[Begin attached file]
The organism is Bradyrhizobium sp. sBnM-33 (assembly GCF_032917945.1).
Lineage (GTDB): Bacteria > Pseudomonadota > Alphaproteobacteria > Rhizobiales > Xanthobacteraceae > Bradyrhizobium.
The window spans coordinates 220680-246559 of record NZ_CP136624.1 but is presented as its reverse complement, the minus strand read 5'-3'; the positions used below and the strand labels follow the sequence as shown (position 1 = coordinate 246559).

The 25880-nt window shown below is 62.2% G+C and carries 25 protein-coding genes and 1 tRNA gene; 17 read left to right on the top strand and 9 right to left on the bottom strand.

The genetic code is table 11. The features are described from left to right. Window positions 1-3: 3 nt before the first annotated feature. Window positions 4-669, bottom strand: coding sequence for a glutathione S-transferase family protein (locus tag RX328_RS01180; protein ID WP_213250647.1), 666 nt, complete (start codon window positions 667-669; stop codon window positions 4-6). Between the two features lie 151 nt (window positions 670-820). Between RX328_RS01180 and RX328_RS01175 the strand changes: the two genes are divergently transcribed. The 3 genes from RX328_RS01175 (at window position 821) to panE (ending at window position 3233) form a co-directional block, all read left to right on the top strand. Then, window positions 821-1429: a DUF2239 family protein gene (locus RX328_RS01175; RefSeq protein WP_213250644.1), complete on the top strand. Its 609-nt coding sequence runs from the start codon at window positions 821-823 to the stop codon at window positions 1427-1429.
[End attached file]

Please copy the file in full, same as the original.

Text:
The organism is Bradyrhizobium sp. sBnM-33 (assembly GCF_032917945.1).
Lineage (GTDB): Bacteria > Pseudomonadota > Alphaproteobacteria > Rhizobiales > Xanthobacteraceae > Bradyrhizobium.
The window spans coordinates 220680-246559 of record NZ_CP136624.1 but is presented as its reverse complement, the minus strand read 5'-3'; the positions used below and the strand labels follow the sequence as shown (position 1 = coordinate 246559).

The 25880-nt window shown below is 62.2% G+C and carries 25 protein-coding genes and 1 tRNA gene; 17 read left to right on the top strand and 9 right to left on the bottom strand.

The genetic code is table 11. The features are described from left to right. Window positions 1-3: 3 nt before the first annotated feature. Window positions 4-669, bottom strand: coding sequence for a glutathione S-transferase family protein (locus tag RX328_RS01180; protein ID WP_213250647.1), 666 nt, complete (start codon window positions 667-669; stop codon window positions 4-6). Between the two features lie 151 nt (window positions 670-820). Between RX328_RS01180 and RX328_RS01175 the strand changes: the two genes are divergently transcribed. The 3 genes from RX328_RS01175 (at window position 821) to panE (ending at window position 3233) form a co-directional block, all read left to right on the top strand. Then, window positions 821-1429: a DUF2239 family protein gene (locus RX328_RS01175; RefSeq protein WP_213250644.1), complete on the top strand. Its 609-nt coding sequence runs from the start codon at window positions 821-823 to the stop codon at window positions 1427-1429.